What does he lose who is the victim of unnatural lust? He loses his manhood. And the agent of such lust, what does he lose? He loses his manhood like the other, and much besides. What does the adulterer lose? He loses the man of honour and self-control, the gentleman, the citizen, the neighbour. What does the angry man lose? Something else. The man who fears? Something else. No one is evil without destruction and loss.

If on the other hand you look for loss in paltry pence, all the men I have mentioned are without loss or damage, if it so chance, nay they actually receive gain and profit, when they get cash by any of these actions. But notice, that if you make money the standard in everything, you will not count even the man who loses his nose as having suffered injury.

'Yes, I do,' he says, 'for his body is mutilated.'

Well, but does the man who has lost, not his nose but his sense of

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smell, lose nothing? Is there no faculty of the mind, which brings gain to him that gets it and hurt to him that loses it?

'What can possibly be the faculty you mean?'

Have we no natural sense of honour?

'We have.'

Does he that destroys this suffer no damage, no deprivation, no loss of what belongs to him? Have we not a natural faculty of trust, a natural gift of affection, of beneficence, of mutual toleration? Are we then to count the man who suffers himself to be injured in regard to these as free from loss and damage?

'What conclusion do you draw? Am I not to harm him who harmed me?'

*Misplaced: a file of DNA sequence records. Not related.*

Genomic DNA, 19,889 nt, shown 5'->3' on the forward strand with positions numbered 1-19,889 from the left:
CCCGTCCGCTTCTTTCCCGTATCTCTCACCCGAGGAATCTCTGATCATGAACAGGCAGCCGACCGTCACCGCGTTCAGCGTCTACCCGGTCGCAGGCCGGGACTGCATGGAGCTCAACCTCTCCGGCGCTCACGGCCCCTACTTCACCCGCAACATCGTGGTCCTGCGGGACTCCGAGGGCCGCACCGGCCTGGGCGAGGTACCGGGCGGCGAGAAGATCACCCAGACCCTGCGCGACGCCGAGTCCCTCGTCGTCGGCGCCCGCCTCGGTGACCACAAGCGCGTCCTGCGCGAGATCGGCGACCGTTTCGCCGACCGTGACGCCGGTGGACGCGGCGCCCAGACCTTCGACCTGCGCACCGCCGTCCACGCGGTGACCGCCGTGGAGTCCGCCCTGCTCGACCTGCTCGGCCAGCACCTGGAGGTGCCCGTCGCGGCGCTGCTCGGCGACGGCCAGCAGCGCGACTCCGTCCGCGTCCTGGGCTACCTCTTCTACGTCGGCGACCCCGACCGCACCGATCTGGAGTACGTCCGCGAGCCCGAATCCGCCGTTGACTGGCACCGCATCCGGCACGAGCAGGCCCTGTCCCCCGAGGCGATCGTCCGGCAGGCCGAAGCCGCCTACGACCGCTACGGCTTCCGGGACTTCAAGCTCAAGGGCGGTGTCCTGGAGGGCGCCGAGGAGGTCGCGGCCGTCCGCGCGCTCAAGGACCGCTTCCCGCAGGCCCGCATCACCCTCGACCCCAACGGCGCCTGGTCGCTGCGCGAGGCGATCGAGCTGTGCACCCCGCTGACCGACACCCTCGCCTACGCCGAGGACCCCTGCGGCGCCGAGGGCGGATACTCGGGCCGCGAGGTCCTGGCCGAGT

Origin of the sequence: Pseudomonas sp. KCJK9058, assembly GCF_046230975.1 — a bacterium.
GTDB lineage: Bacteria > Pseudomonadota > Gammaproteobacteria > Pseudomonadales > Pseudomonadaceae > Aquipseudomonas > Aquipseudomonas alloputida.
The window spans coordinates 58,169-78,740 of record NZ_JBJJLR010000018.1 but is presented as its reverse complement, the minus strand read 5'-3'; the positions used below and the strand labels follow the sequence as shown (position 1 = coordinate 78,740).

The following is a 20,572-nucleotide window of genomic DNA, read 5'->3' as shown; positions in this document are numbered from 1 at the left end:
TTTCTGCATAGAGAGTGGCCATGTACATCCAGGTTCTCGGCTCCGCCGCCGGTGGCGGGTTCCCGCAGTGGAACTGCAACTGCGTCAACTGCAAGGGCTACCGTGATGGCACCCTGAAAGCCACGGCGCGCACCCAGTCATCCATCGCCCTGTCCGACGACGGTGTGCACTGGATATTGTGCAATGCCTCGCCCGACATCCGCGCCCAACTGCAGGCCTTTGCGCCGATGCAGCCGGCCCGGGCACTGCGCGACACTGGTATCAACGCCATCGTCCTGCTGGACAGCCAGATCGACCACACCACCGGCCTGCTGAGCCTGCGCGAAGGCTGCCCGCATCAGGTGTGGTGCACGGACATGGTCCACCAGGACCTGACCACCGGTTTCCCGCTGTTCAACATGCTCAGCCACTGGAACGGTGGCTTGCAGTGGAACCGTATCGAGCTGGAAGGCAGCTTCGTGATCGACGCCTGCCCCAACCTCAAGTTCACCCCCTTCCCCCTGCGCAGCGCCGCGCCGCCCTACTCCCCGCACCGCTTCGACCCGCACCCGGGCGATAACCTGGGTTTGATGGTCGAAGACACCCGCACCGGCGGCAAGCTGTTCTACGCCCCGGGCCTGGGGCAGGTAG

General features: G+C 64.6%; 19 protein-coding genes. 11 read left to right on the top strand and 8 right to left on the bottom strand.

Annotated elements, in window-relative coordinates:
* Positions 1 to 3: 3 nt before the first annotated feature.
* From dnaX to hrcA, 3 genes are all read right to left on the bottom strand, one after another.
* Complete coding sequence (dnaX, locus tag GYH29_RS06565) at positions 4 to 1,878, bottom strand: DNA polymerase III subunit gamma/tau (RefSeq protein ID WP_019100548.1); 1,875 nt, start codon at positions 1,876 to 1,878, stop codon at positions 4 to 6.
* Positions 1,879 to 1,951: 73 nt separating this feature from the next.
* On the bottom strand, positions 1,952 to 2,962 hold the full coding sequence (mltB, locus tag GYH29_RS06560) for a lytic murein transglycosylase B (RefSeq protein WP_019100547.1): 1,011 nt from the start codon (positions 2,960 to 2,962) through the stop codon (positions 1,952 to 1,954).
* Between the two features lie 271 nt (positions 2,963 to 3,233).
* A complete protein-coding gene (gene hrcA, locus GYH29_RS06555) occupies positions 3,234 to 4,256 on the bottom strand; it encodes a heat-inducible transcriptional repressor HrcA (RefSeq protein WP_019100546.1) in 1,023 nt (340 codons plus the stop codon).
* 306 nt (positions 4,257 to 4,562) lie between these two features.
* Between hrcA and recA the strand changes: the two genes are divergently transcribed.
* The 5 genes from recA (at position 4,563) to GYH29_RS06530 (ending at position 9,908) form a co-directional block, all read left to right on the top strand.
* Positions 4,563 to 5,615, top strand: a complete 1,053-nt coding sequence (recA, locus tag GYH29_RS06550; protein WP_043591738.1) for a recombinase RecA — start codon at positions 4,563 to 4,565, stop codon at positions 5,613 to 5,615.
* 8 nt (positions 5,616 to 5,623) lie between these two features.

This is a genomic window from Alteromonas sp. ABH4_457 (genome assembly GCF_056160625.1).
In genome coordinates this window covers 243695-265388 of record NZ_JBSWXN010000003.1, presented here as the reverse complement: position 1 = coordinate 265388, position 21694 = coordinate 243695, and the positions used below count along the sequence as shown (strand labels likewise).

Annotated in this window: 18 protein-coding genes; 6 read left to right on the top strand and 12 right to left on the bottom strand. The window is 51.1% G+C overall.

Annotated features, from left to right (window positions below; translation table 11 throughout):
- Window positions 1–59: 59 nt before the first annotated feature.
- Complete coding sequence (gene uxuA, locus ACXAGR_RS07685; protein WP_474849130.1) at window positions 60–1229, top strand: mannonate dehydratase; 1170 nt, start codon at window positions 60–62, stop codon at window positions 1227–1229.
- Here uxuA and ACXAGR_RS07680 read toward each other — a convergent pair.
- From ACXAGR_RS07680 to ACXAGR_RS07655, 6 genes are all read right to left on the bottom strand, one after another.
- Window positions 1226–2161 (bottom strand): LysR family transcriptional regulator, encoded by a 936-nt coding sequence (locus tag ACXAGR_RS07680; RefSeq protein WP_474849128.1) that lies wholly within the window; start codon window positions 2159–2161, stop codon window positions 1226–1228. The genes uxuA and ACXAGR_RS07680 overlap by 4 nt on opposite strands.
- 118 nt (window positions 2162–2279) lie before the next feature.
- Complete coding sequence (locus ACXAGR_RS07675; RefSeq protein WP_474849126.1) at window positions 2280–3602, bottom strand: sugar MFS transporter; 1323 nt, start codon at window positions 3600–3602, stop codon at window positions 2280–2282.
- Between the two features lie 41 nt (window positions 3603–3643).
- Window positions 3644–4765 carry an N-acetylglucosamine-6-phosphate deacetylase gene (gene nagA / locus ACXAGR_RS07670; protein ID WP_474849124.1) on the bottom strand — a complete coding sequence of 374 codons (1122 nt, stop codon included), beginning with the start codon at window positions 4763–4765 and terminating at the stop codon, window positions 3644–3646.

First consider what 'harm' means and remember what you heard from the philosophers. For if good lies in the will and evil also lies in the will, look whether what you are saying does not come to this: 'What do you mean? As he harmed himself by doing me a wrong, am I not to harm myself by doing him a wrong?' Why then do we not look at things in this light? When we suffer some loss in body or property, we count it hurt: is there no hurt, when we suffer loss in respect of our will?

Of course the man who is deceived or the man who does a wrong has no pain in his head or his eye or his hip, nor does he lose his estate; and these are the things we care for, nothing else. But we take no concern whatever whether our will is going to be kept honourable and trustworthy or shameless and faithless, except only so far as we discuss it in the lecture-room, and therefore so far as our wretched discussions go we make some progress, but beyond them not the least.

Next: Chapter XI. What is the Beginning of Philosophy